Middleton, who lost her cousin DePayne Middleton-Doctor in last year’s Charleston massacre at the historic Mother Emanuel church, underscored that though many in the room shared trauma and pain, they were also gathered in a sacred diasporic space of healing and black solidarity: “I come today not as a stranger but as your sister connected through the diaspora and very honored to be able to walk on this sacred ground with you. And I thank the ancestors for making it possible for me to be here. And while I did not know our sister Elaine, I feel your pain and I grieve with you, but I also celebrate that she is among the ancestors watching over us.”

One of the most moving moments of shared struggle, pain, healing, and resistance came when Reverend Doctor John L. Selders Jr. of Black Lives Matter led those gathered in song. “I am going to sing, because my spirituality, my religious practice, and my activism is convergent in the music that we share in community.” Despite language barriers, those present sang along to gospel song Speak To My Heart and freedom song Ain’t Gonna Let Nobody Turn Me Around.

Resilience of black women: the strength on the front lines

During the final Black July event hosted in partnership with Amnesty International Brazil, women were brought together to discuss the unique challenges that face black women in Brazil. With black women at the forefront of racial justice movements, panelists argued they should be recognized for both their strength but also the psychological strain of this position.

Ana Paula Oliveira, whose son Jonatha was killed by police in Manguinhos in 2014

Many panelists emphasized the importance of caring for and supporting black women. “There is this idea of women as just emotional. But not black women. The black woman is strong, she is a fortress,” said educator Nathalia Grilo. “It’s really important to care for and give love to your black sister, your black wife, aunt, mother. Give this woman love because to be strong every day is tiring and it is inhumane.”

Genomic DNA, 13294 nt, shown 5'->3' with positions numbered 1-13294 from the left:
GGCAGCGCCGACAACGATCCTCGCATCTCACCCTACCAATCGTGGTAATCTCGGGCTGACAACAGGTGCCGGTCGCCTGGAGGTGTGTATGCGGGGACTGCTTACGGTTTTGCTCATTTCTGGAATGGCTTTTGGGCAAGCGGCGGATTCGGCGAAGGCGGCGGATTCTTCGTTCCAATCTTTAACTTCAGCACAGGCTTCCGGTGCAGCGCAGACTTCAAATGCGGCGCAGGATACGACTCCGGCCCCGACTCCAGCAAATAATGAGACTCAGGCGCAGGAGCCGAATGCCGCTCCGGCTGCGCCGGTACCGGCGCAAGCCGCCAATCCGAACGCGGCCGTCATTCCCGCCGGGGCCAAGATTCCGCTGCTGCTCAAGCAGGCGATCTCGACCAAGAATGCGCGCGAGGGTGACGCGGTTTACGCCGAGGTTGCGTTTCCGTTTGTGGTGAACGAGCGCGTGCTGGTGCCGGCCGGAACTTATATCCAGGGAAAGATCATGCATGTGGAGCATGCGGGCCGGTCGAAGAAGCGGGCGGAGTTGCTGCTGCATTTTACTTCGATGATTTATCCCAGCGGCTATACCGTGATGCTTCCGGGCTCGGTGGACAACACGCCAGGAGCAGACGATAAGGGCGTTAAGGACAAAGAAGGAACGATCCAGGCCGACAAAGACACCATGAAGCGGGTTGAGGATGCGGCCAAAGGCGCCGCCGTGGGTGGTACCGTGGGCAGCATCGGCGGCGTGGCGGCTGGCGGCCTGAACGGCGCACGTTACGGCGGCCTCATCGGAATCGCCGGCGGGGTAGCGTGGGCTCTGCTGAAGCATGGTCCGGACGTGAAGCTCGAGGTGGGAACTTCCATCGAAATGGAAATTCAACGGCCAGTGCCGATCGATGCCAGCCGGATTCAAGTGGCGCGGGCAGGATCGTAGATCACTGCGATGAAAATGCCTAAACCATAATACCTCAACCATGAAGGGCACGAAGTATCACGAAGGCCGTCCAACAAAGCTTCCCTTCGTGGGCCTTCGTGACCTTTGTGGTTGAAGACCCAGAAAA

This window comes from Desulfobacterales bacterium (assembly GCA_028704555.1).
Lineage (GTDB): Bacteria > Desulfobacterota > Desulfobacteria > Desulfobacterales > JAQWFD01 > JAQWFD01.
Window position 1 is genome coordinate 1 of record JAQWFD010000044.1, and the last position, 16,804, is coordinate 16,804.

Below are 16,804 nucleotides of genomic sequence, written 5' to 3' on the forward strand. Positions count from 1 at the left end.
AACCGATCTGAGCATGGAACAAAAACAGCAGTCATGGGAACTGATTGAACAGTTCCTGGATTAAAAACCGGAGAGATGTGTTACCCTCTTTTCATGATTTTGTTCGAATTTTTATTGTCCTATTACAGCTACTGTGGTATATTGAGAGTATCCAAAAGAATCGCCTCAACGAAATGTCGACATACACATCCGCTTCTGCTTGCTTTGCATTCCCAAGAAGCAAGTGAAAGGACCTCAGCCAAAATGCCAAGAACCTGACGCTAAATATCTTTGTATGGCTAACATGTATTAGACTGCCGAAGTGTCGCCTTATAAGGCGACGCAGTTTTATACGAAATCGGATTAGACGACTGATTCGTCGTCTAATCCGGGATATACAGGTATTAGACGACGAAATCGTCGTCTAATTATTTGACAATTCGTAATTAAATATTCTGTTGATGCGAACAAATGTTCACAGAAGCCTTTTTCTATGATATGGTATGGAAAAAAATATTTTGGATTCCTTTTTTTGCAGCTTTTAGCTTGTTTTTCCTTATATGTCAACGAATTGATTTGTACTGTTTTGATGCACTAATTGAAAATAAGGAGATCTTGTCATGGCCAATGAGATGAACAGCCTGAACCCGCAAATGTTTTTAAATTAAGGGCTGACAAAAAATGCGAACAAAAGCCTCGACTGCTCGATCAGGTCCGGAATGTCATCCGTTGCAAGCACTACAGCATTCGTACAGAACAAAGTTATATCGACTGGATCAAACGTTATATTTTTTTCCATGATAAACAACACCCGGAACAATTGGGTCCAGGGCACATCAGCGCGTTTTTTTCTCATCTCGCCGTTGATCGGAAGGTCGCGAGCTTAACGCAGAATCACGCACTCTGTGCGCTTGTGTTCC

Valuing black bodies, black culture and black narratives

Throughout the events, activists noted the irony that Brazil is a country that proudly promotes black culture, but does not embrace black people. “Racism places the black body as a body without value,” said Rachel Barros at Friday’s panel at the Clóvis Monteiro School.

Black activists from both the United States and Brazil emphasized the importance of the media. Activists explained that the media legitimizes police killings when they criminalize the mostly black victims in their reporting, or worse, do not report on these incidents at all. In cases regarding police killings of unarmed black men in the United States, the media tends to either criminalize or discredit the victim, presenting an image of the victim as aggressive, or “no angel.”

Activists urged people to use social media and their cell phones to combat police violence. For example, representatives from the Rio de Janeiro Youth Forum spoke about their application Nós por Nós, which favela residents can use to denounce police violence.

"Black Youth Alive" event in Méier

The collaboration between Brazilian and American activists was principally an exchange of narratives, information, and strategies for organizing around the common movement to value black lives in an international context. While the presence of American representatives from Black Lives Matter at the Black July events contributed to the publicity of the discussions, workshops, and activities, the intention is to exchange knowledge and generate collaboration between existing activist networks in the two countries. Organizers announced that plans are already being made for a Black July 2017.